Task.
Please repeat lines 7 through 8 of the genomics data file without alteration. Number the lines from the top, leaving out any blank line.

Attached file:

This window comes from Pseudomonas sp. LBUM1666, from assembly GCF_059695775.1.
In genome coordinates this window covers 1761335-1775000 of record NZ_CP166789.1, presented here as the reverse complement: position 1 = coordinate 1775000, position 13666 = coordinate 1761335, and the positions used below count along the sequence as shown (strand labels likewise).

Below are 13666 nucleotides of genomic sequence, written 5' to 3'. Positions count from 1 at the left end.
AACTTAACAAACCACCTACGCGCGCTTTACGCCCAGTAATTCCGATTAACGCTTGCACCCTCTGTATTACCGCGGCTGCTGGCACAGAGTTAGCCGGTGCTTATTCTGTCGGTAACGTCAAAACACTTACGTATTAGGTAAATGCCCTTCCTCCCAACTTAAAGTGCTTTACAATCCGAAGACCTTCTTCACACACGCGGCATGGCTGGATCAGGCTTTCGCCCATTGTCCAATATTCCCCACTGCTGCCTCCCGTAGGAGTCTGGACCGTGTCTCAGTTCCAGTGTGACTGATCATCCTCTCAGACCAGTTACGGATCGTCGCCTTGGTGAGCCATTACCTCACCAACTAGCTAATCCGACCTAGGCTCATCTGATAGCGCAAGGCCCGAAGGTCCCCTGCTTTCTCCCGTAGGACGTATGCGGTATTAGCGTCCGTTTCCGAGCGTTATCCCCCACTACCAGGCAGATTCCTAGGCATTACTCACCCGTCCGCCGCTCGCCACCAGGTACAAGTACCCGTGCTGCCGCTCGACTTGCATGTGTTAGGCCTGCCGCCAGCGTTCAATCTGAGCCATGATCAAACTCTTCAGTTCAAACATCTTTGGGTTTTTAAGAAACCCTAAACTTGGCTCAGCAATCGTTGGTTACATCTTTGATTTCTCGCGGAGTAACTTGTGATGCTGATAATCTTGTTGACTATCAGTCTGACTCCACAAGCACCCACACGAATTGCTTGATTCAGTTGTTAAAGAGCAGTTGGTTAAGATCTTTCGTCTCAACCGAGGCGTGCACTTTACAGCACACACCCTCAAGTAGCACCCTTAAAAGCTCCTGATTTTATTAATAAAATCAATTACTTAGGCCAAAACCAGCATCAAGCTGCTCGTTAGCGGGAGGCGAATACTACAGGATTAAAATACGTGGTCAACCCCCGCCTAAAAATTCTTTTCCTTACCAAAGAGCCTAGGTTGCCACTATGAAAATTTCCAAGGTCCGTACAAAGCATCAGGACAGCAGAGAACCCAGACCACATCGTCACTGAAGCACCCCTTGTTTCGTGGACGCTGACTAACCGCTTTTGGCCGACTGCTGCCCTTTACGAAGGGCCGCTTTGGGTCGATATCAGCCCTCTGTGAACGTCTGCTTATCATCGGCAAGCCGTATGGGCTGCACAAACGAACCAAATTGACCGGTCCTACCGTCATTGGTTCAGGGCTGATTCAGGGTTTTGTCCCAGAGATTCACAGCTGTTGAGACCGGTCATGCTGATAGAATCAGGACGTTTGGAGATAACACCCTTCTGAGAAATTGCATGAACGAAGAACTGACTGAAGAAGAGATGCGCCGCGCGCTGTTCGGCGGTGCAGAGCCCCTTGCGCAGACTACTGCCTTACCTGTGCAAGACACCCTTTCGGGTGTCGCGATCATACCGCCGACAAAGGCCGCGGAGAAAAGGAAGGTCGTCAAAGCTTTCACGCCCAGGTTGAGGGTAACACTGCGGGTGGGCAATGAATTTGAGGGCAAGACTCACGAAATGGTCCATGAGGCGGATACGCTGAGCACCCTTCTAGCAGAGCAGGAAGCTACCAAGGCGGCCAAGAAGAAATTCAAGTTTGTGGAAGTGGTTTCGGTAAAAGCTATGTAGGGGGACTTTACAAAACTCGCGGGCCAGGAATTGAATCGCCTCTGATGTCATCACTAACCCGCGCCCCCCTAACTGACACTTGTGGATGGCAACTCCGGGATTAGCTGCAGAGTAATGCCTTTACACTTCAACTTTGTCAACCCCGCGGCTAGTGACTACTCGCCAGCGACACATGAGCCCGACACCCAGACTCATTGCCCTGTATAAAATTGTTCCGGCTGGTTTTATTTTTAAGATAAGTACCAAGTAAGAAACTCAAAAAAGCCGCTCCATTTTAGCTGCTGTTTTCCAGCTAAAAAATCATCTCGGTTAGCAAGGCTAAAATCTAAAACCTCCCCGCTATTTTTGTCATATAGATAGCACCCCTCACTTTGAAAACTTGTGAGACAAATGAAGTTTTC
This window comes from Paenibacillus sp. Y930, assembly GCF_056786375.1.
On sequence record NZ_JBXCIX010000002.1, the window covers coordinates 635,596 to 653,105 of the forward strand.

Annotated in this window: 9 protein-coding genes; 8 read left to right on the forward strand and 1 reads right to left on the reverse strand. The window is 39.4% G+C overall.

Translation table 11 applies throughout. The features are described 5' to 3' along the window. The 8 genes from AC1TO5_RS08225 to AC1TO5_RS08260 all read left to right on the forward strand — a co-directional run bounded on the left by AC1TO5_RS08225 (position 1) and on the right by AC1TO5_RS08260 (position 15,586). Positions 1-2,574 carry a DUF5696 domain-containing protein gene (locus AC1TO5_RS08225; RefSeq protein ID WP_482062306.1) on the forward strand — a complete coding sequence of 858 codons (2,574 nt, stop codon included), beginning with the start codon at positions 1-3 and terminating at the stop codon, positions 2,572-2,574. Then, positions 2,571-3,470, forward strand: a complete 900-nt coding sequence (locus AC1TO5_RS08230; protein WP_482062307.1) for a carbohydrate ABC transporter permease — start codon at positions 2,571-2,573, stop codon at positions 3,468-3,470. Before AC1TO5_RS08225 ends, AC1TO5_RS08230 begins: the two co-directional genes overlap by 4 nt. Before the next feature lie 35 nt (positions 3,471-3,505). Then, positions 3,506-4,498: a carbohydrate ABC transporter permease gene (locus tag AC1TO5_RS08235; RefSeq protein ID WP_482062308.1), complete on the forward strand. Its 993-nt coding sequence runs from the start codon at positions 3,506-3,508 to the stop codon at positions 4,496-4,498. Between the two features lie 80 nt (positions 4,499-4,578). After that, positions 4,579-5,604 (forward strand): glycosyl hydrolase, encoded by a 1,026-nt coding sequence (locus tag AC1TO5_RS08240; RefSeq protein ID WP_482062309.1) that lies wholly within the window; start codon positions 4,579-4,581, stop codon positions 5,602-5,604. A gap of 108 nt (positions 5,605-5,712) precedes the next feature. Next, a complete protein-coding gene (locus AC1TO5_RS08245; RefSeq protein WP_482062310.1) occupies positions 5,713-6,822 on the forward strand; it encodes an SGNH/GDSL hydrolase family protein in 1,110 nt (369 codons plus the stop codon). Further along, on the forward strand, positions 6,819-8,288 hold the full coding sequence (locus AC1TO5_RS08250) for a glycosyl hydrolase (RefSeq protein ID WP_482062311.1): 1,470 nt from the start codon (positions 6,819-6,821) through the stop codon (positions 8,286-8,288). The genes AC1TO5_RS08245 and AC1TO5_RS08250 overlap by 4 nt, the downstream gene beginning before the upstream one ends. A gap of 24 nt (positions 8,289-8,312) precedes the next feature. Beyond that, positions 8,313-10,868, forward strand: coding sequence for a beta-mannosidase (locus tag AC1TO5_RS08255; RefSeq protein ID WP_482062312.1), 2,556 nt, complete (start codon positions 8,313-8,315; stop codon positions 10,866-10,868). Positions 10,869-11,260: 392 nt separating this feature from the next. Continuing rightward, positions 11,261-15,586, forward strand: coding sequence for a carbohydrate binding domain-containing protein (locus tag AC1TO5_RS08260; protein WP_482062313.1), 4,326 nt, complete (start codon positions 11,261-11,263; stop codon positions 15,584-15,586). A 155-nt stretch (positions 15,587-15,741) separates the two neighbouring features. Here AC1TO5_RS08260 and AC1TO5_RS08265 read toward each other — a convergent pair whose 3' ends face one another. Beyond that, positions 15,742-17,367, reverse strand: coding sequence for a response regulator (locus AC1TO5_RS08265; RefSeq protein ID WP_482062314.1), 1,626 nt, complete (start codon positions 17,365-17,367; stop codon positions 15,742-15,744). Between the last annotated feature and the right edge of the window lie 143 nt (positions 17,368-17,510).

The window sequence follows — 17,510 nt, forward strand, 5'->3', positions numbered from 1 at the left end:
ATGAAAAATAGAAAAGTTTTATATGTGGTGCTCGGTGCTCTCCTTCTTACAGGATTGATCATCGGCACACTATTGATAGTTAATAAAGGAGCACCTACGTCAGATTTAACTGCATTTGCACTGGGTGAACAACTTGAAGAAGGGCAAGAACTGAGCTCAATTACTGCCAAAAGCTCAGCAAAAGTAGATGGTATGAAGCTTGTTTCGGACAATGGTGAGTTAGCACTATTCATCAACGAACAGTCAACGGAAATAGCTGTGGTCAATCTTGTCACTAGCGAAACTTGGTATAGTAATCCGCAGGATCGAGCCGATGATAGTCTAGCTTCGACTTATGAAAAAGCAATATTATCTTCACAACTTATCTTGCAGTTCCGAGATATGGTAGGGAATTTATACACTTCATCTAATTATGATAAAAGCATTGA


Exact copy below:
Annotated in this window: 9 protein-coding genes; 8 read left to right on the forward strand and 1 reads right to left on the reverse strand. The window is 39.4% G+C overall.

Translation table 11 applies throughout. The features are described 5' to 3' along the window. The 8 genes from AC1TO5_RS08225 to AC1TO5_RS08260 all read left to right on the forward strand — a co-directional run bounded on the left by AC1TO5_RS08225 (position 1) and on the right by AC1TO5_RS08260 (position 15,586). Positions 1-2,574 carry a DUF5696 domain-containing protein gene (locus AC1TO5_RS08225; RefSeq protein ID WP_482062306.1) on the forward strand — a complete coding sequence of 858 codons (2,574 nt, stop codon included), beginning with the start codon at positions 1-3 and terminating at the stop codon, positions 2,572-2,574. Then, positions 2,571-3,470, forward strand: a complete 900-nt coding sequence (locus AC1TO5_RS08230; protein WP_482062307.1) for a carbohydrate ABC transporter permease — start codon at positions 2,571-2,573, stop codon at positions 3,468-3,470. Before AC1TO5_RS08225 ends, AC1TO5_RS08230 begins: the two co-directional genes overlap by 4 nt. Before the next feature lie 35 nt (positions 3,471-3,505). Then, positions 3,506-4,498: a carbohydrate ABC transporter permease gene (locus tag AC1TO5_RS08235; RefSeq protein ID WP_482062308.1), complete on the forward strand. Its 993-nt coding sequence runs from the start codon at positions 3,506-3,508 to the stop codon at positions 4,496-4,498. Between the two features lie 80 nt (positions 4,499-4,578). After that, positions 4,579-5,604 (forward strand): glycosyl hydrolase, encoded by a 1,026-nt coding sequence (locus tag AC1TO5_RS08240; RefSeq protein ID WP_482062309.1) that lies wholly within the window; start codon positions 4,579-4,581, stop codon positions 5,602-5,604. A gap of 108 nt (positions 5,605-5,712) precedes the next feature. Next, a complete protein-coding gene (locus AC1TO5_RS08245; RefSeq protein WP_482062310.1) occupies positions 5,713-6,822 on the forward strand; it encodes an SGNH/GDSL hydrolase family protein in 1,110 nt (369 codons plus the stop codon). Further along, on the forward strand, positions 6,819-8,288 hold the full coding sequence (locus AC1TO5_RS08250) for a glycosyl hydrolase (RefSeq protein ID WP_482062311.1): 1,470 nt from the start codon (positions 6,819-6,821) through the stop codon (positions 8,286-8,288). The genes AC1TO5_RS08245 and AC1TO5_RS08250 overlap by 4 nt, the downstream gene beginning before the upstream one ends. A gap of 24 nt (positions 8,289-8,312) precedes the next feature. Beyond that, positions 8,313-10,868, forward strand: coding sequence for a beta-mannosidase (locus tag AC1TO5_RS08255; RefSeq protein ID WP_482062312.1), 2,556 nt, complete (start codon positions 8,313-8,315; stop codon positions 10,866-10,868). Positions 10,869-11,260: 392 nt separating this feature from the next. Continuing rightward, positions 11,261-15,586, forward strand: coding sequence for a carbohydrate binding domain-containing protein (locus tag AC1TO5_RS08260; protein WP_482062313.1), 4,326 nt, complete (start codon positions 11,261-11,263; stop codon positions 15,584-15,586). A 155-nt stretch (positions 15,587-15,741) separates the two neighbouring features. Here AC1TO5_RS08260 and AC1TO5_RS08265 read toward each other — a convergent pair whose 3' ends face one another. Beyond that, positions 15,742-17,367, reverse strand: coding sequence for a response regulator (locus AC1TO5_RS08265; RefSeq protein ID WP_482062314.1), 1,626 nt, complete (start codon positions 17,365-17,367; stop codon positions 15,742-15,744). Between the last annotated feature and the right edge of the window lie 143 nt (positions 17,368-17,510).